Wednesday, January 6, 2016

Bad Shakespeare's Favorite Movie of 2015


            There have been a lot of good movies this year.

            I know I haven’t seen even half of the movies that have been released, but wow, it seems like there’s a lot. And while that might disqualify me from picking a favorite movie of the year pretty much any other time, this is the internet age, when all you really need to be a movie reviewer is to have a keyboard and have seen a movie. You don’t need much else. And apparently you don’t even need to get the facts right, just pick the part of the movie that outraged you, then go ahead and spew that outrage.

            Whew. Moving on. I should note one of my resolutions is to stop looking at so many manufactured controversies about movies on the internet.

            I do love movies, that that above little outburst is from the trend recently that just about every movie needs to have a hidden message, and the need to dissect a movie ten seconds after viewing. Look, I’m not going to claim to be an expert on them, I’m a guy who loves movies… so I go see as many as possible. And I like to pick my favorite movie of the year as part of… well, my blog. And I try to put in a little bit more analysis so I’m not just reviewing the movie, but trying to point out why I like it a little bit. It’s all for you, the reader, is what I tell myself as I’m sitting through my ninth movie of the day.

            This year was difficult, because there have been so many great movies, stuff I genuinely liked. A few of them are on top ten lists, one of them in particular isn’t on any end of year lists, and it has been rattling around in my brain for a few months now, so, I’m giving this particular movie the edge.  As for my criteria, it has to be a movie I enjoy, something that I thought was kind of unique, and something that I viewed multiple times. Ultimately, I ended up with four movies that really hit me. So, this post is going to be my top FOUR movies of the year.

4. The End of the Tour.

I went back and fourth as to whether or not I enjoyed this movie, or if I found it to be an exploitative cash grab based around a less-successful writer who got to write about a really successful writer. The movie is about the interview of David Foster Wallace (Jason Segel) by David Lipsky (Jesse Eisenberg). It’s based on Lipsky’s best selling memoir, which is a series of interviews Lipsky conducted following the publication of Infinite Jest, a novel so wonderful that early scenes indicate that Lipsky would like to eat it out of sheer jealousy.

            The movie, however, is deeper than I gave it credit for early on. It’s a fascinating look at fame and who we are. Wallace never really wanted that fame, he wanted his words out there, and the scenes where he’s being interviewed or where he has to be “on” are almost uncomfortable to watch. It’s about friendship, and who we consider a friend, and what that means. Wallace is comforted by his dogs. Lipsky, can’t wait to tear open a package from Wallace late in the film. This is a movie made up of so many tiny scenes, it’s like one of those giant LEGO tapestries.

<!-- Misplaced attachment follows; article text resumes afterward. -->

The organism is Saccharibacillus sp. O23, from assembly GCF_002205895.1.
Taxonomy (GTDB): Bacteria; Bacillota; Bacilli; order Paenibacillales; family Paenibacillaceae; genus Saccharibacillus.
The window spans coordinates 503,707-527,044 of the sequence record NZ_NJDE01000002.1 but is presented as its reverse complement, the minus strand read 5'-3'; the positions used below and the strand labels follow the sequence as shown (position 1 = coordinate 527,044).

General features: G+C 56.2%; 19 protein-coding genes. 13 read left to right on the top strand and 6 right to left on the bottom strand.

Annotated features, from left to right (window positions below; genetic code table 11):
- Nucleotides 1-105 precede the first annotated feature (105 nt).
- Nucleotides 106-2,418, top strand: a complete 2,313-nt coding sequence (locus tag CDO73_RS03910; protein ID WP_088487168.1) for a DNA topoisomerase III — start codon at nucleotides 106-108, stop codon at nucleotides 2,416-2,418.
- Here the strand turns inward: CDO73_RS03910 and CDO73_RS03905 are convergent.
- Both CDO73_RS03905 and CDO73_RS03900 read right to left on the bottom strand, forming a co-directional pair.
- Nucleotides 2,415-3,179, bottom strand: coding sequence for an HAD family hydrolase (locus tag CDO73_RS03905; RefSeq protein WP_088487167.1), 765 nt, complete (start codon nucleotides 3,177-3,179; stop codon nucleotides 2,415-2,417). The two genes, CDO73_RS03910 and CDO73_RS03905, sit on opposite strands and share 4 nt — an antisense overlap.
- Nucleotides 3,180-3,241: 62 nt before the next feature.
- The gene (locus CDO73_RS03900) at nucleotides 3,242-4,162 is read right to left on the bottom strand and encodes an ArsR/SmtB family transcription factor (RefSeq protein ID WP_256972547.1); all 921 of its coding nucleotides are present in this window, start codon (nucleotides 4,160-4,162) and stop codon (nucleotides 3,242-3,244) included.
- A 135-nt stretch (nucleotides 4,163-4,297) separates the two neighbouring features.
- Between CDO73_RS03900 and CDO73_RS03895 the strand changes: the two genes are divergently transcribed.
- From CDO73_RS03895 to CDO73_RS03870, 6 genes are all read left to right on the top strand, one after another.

My best compliment I can give, however, is that about 10 minutes into the movie I no longer felt I was watching actors, but the characters themselves. Eisenberg and Segel fade into their characters so perfectly that the entire movie watches more like a really well done documentary without having to cut away. I enjoyed this movie the more and more I think about it. I just want to keep studying it, see if I can’t find more of a way to approach it. I will be watching this movie for years to come.

It was enough to make me add a fourth slot to my “Film of the Year” post, after all.

3. Mad Max: Fury Road

            Oh, what a lovely day. Of course this had to make the list. Yes, I’ve heard all of the complaints and this is one of the films that makes it difficult to love movies in the internet age, as it’s dissected before it’s on the screen, but it’s movies like this that make me LOVE movies.

            I could go over the plot again, but hell, it’s been discussed a lot. Go read one of those. I love the fact that despite Tom Hardy taking over the role, we still have the basics about Max that make things important: Max wants to survive, and he gets drawn into a larger plot that he really doesn’t care about. But with over the top practical stunts, costumes, and characters in a word that is fully imagined, it’s difficult to not include this movie on my best of list. If the previous movie is an example of what makes characters in movies great, this is an example of what makes a movie great: attention to detail that other movies need. Each scene is crafted lovingly by an artist who knows what he wants to convey.

            There’s also the actors, who don’t treat this like they’re in a “dumb science fiction movie” but treat it with all of the respect that a movie like this deserves. It’s incredible the way the actors treat each scene in a jaded, yet still hopeful manner. In some ways they’ve given up, in others, they’re still fighting as agents for change.

            It’s a fantastic look at what makes movies… well, movies.

2. Star Wars: The Force Awakens.

            Duh. This was going to make the list. It was a late-breaking addition, one that almost… ALMOST supplanted my number one, but I just couldn’t do it. I’ll be completely honest with you. But I have very unique reasons for adding this to the list.

            This is another movie that’s frustrating in the age of Internet critics. I’ve heard it compared to A New Hope, basically saying they’re the same movie. Of course, saying that The Force Awakens is the same as A New Hope is like saying that Harry Potter and Hamlet are the same because they both take place in a castle.